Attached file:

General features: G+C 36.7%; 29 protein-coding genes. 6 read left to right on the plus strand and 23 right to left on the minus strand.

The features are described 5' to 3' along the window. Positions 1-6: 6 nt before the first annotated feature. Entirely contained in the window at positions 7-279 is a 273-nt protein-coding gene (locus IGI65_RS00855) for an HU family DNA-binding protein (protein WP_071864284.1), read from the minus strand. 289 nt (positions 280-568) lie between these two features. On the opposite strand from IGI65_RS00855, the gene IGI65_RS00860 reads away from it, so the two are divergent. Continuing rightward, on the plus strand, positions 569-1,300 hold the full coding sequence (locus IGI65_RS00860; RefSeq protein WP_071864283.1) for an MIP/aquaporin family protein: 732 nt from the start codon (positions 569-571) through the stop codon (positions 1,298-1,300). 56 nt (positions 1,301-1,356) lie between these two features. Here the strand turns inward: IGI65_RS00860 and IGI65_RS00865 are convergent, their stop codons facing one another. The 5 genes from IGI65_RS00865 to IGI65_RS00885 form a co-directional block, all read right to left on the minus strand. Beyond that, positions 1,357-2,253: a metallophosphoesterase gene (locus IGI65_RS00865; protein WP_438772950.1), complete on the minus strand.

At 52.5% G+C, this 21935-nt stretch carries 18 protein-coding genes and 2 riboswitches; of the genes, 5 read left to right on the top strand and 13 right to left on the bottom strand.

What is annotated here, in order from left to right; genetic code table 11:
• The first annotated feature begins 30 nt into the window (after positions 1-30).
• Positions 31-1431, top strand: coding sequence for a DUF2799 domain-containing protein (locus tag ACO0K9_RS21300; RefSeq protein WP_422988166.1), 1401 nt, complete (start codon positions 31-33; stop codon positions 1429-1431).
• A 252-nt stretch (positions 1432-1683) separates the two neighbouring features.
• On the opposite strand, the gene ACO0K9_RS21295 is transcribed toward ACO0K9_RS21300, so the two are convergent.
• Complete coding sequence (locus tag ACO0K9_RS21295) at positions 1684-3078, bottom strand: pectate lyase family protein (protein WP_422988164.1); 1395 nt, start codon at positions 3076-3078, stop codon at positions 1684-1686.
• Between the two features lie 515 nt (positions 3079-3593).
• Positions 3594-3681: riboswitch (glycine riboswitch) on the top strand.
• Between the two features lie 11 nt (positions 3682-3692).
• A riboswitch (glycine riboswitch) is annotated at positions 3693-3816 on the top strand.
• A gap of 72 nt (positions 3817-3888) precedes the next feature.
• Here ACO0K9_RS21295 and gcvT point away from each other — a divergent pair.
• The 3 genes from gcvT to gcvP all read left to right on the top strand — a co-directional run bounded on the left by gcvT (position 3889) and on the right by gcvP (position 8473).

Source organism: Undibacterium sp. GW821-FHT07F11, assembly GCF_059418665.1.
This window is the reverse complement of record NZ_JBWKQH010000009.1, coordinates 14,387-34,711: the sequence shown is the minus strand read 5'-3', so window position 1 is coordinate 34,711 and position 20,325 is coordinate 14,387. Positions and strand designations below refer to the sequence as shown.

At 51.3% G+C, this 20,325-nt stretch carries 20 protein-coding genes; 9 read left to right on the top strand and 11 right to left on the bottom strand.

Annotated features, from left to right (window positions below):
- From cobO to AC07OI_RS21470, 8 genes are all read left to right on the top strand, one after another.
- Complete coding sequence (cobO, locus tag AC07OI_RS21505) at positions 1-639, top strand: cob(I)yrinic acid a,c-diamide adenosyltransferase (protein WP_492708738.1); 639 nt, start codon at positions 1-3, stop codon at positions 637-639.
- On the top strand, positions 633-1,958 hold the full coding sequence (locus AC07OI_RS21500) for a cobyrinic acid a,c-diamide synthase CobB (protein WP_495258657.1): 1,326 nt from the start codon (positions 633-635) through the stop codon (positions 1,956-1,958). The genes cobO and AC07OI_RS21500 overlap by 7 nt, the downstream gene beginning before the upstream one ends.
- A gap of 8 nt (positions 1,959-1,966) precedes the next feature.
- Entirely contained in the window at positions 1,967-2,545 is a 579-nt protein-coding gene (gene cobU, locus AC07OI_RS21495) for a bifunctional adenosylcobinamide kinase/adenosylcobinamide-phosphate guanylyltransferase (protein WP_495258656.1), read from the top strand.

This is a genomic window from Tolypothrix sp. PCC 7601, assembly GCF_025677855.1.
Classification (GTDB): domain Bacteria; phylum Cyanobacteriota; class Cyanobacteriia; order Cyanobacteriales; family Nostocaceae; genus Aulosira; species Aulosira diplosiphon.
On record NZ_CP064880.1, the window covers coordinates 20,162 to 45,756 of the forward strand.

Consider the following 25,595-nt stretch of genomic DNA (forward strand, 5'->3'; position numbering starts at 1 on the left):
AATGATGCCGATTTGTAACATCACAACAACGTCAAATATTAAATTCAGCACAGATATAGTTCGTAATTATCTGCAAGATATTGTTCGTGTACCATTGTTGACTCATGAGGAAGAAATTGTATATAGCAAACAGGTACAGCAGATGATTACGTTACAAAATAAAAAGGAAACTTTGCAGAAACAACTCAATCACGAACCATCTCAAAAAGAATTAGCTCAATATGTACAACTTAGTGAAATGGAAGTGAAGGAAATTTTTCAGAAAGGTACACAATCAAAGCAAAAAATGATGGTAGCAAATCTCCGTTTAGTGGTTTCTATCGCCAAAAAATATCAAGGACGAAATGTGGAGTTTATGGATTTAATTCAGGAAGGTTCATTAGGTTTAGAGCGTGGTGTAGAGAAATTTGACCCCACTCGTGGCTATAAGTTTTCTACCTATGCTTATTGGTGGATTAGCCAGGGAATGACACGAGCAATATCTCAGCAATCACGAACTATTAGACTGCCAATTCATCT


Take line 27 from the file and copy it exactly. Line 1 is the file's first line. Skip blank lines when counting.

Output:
Classification (GTDB): domain Bacteria; phylum Cyanobacteriota; class Cyanobacteriia; order Cyanobacteriales; family Nostocaceae; genus Aulosira; species Aulosira diplosiphon.